This morning I woke up still in a haze from last night’s Big Gigantic show. If you don’t know who they are, please do yourself a favor and check ’em out. This is my second time seeing them live at Belly Up and their shows are simply amazing. Electronic mixed with instrumentals (drums and saxophone), but more on that later. Looking out my balcony window, I decided that I wanted to cook a soup that would compliment this dreary winter weather and also soothe my soul.
So this is what I came up with:
Post Big Gigantic Winter Chicken and Veg Soup
- Corn, preferably fresh and uncooked
- Small red potatoes
- Red chard, can use any variety of chard
- Chicken breast
- Bay leaf
- Olive oil
- Chicken broth
- Sea Salt
- Lemon juice
- Pasta (optional)
Saute thinly sliced shallots with a couple bay leaves and sprigs of fresh thyme in a few tablespoons of olive oil for five or so minutes. Chop carrots, chard stems (not leaves) and potatoes, and stir in with shallot mixture. Next add the liquid (equal parts chicken stock and water) and heat to a boil, 5-10 minutes.
Add raw chicken breasts and allow to cook thoroughly in the simmering liquid on med-high heat. When the chicken is cooked through, remove from soup and allow to cool before shredding and placing back into the soup. If you would like to add noodles to your soup (in my version I added macaroni noodles), add the raw pasta at this time and simmer at least until noodles are thoroughly cooked. Shortly before serving, add the corn (sliced off the cob), chopped chard leaves and the juice of half a lemon. Remove bay leaves and thyme sprigs and season appropriately with salt and pepper.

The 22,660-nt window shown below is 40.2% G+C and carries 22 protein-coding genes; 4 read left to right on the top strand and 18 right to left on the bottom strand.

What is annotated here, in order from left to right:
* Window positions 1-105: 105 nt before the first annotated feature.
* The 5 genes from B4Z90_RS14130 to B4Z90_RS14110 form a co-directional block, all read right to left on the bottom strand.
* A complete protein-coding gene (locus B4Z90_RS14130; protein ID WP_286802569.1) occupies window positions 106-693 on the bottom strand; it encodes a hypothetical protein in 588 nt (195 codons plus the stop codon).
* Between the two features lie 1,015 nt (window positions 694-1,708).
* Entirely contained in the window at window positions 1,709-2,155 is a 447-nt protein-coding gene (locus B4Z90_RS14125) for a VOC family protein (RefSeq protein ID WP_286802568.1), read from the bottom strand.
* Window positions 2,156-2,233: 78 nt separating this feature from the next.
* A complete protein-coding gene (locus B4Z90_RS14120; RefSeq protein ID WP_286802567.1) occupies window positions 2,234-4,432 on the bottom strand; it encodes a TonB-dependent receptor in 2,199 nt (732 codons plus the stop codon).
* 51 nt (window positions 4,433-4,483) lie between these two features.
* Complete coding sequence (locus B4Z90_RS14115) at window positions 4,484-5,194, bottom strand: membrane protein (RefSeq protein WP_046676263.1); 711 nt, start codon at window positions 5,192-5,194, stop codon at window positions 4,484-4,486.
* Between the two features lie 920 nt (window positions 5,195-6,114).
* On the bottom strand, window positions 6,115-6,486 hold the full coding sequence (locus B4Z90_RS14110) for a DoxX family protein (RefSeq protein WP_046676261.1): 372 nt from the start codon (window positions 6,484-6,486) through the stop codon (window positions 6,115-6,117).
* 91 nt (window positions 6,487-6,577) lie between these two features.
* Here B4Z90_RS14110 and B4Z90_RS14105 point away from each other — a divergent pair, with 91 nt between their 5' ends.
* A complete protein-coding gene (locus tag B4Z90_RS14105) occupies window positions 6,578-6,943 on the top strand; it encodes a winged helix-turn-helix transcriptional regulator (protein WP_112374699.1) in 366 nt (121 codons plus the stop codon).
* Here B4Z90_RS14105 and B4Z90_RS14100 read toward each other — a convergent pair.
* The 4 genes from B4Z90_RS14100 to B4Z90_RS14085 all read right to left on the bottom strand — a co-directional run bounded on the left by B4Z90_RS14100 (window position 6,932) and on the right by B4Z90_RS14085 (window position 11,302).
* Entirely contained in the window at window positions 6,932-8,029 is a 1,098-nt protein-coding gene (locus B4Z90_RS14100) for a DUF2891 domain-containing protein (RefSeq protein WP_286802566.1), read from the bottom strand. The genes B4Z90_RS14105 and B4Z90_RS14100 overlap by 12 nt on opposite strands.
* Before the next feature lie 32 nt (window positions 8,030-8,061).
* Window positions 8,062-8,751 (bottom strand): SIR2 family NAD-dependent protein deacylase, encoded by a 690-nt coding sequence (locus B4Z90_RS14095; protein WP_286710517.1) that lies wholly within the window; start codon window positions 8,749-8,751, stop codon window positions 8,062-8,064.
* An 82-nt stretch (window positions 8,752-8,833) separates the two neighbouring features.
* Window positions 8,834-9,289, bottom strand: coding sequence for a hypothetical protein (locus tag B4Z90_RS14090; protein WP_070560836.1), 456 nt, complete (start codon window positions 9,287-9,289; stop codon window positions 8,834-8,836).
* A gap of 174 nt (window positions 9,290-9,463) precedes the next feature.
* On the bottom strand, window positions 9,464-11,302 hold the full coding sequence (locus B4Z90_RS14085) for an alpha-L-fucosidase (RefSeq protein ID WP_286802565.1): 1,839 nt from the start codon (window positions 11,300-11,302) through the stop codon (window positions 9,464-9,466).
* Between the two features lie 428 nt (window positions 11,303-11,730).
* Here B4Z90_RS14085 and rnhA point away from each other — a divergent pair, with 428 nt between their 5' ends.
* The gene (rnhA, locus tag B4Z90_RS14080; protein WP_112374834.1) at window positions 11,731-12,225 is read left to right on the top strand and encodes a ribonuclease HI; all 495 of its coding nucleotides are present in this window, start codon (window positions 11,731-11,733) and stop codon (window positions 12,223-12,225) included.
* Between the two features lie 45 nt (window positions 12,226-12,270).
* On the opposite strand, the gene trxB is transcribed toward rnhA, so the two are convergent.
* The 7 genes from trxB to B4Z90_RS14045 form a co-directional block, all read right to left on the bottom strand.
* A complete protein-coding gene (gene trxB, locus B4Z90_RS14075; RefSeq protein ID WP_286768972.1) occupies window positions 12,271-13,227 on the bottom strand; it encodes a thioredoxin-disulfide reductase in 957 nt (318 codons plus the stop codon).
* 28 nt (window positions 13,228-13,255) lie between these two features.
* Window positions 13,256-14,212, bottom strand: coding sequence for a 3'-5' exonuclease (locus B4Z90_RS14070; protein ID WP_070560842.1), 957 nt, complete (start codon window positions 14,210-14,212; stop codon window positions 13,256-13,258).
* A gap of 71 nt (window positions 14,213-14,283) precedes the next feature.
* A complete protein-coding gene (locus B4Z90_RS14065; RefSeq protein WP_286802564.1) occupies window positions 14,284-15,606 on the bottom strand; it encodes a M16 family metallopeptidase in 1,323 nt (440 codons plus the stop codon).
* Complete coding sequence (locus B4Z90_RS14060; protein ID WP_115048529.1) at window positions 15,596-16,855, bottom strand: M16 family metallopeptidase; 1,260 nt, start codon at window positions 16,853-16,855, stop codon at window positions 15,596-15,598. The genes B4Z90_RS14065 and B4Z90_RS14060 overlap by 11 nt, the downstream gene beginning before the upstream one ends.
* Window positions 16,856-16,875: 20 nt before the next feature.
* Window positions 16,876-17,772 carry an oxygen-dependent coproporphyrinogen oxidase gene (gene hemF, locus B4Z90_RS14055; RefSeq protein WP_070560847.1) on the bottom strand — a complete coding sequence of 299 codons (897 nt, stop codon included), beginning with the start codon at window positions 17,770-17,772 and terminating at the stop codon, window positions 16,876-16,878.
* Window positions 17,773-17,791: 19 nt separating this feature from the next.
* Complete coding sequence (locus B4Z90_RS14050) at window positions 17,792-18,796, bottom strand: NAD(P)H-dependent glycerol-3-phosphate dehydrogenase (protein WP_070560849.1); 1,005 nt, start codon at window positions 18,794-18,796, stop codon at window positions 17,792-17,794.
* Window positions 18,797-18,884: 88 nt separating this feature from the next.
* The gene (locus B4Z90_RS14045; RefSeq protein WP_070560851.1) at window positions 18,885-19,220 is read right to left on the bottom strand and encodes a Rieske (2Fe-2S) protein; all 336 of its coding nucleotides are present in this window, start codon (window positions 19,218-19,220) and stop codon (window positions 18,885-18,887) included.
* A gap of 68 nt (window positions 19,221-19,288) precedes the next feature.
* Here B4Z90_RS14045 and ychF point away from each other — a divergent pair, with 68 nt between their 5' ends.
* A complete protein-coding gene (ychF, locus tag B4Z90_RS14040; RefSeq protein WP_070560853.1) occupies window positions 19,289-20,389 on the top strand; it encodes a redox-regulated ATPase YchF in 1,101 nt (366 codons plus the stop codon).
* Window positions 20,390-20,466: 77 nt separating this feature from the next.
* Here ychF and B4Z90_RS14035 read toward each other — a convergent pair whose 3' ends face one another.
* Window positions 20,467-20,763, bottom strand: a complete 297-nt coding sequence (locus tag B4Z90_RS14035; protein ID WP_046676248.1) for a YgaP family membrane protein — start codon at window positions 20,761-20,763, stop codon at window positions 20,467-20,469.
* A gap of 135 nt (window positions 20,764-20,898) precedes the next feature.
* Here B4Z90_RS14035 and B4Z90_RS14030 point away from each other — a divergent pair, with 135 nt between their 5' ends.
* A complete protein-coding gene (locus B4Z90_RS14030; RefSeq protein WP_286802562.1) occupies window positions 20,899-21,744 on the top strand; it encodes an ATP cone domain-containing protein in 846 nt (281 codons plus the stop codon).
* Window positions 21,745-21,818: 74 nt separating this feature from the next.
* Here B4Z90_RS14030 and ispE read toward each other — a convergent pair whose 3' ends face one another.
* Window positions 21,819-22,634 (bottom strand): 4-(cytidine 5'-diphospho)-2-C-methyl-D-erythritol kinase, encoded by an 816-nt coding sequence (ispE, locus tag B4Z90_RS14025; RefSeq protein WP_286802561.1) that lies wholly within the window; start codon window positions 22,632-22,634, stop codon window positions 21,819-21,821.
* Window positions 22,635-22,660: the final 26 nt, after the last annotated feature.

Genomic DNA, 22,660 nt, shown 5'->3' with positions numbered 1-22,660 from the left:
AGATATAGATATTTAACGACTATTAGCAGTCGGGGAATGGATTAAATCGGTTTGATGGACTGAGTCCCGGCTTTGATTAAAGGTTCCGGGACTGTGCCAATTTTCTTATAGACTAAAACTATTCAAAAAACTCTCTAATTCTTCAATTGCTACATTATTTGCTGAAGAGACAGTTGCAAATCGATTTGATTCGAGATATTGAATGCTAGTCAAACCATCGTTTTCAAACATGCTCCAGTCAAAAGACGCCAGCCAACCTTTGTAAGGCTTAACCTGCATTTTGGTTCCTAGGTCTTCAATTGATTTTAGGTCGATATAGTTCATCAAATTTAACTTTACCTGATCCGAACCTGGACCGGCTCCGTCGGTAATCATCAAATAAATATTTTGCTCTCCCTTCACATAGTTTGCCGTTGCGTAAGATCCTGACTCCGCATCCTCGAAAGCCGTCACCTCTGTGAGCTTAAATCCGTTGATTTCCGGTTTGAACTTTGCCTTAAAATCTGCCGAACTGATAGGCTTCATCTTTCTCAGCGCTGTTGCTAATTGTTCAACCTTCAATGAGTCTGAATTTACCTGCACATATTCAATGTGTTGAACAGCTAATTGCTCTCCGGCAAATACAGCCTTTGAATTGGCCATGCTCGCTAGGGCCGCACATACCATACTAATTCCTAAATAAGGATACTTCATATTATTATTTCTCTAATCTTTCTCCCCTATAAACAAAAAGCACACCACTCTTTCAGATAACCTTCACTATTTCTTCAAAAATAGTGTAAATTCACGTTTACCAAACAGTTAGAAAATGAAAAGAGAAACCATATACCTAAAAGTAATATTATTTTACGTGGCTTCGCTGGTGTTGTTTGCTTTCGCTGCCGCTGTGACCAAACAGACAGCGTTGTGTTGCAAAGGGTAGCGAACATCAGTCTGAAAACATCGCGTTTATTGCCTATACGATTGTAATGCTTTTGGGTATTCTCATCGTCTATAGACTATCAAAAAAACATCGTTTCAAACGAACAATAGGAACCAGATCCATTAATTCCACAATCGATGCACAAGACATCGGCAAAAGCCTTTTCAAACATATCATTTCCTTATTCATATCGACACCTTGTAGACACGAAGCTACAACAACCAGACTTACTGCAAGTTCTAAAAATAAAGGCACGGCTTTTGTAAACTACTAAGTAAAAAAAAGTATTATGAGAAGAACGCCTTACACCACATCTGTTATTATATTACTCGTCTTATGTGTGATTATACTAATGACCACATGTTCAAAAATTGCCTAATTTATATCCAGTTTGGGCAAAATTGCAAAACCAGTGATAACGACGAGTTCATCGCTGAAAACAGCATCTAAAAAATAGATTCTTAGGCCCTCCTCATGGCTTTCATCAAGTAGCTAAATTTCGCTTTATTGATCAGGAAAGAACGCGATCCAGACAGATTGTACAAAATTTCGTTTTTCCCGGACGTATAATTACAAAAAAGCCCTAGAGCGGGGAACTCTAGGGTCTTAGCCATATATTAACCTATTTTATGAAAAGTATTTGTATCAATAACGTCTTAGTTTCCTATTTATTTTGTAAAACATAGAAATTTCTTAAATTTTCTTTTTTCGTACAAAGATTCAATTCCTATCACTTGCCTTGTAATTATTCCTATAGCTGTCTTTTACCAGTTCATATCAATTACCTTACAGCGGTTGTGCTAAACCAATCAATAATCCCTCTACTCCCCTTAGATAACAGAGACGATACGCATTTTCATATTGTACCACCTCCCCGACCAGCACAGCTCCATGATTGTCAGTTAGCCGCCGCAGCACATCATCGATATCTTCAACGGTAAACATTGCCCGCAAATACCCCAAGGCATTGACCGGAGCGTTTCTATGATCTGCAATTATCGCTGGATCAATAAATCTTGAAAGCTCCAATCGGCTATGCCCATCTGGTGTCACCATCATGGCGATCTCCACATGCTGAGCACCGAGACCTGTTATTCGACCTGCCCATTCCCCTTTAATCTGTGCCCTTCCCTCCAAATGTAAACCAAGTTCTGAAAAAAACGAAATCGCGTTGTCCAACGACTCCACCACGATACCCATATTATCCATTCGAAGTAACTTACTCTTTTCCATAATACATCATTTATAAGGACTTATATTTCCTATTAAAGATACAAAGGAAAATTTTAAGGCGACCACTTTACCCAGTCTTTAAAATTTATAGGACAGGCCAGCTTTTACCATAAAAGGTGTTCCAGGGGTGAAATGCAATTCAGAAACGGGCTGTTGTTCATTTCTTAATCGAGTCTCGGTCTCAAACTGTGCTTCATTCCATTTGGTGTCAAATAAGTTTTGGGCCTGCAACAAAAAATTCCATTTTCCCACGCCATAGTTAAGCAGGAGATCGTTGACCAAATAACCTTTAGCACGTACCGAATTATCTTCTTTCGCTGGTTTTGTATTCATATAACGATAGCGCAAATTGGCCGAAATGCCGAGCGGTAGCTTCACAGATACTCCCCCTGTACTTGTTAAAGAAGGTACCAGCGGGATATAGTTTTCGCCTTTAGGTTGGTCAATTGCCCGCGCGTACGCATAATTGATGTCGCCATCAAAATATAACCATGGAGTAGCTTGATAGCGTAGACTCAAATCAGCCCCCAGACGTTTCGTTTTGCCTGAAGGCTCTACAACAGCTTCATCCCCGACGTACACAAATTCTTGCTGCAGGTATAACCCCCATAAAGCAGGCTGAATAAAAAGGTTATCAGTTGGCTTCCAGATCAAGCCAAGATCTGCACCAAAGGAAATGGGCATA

Before serving, divide into bowls and top with a generous portion of grated parm.
The beauty of this recipe is that it is more of a template than anything, really. You can almost use any combination of vegetables; what comes to mind is broccoli, cauliflower, cabbage, celery, spinach, whatever.
Just make sure to sweat the shallots first, then add the firmer vegs first with the liquid, cook the meat, and save the lemon juice and chard (or any other leafy green) for right before you serve. The parm on top adds saltiness, so keep that in mind when salting the soup. Lastly, remember to keep the liquid to solid proportion should be correct (in other words, use more liquid than you’d think as there are a lot of solid components to this dish that add up.)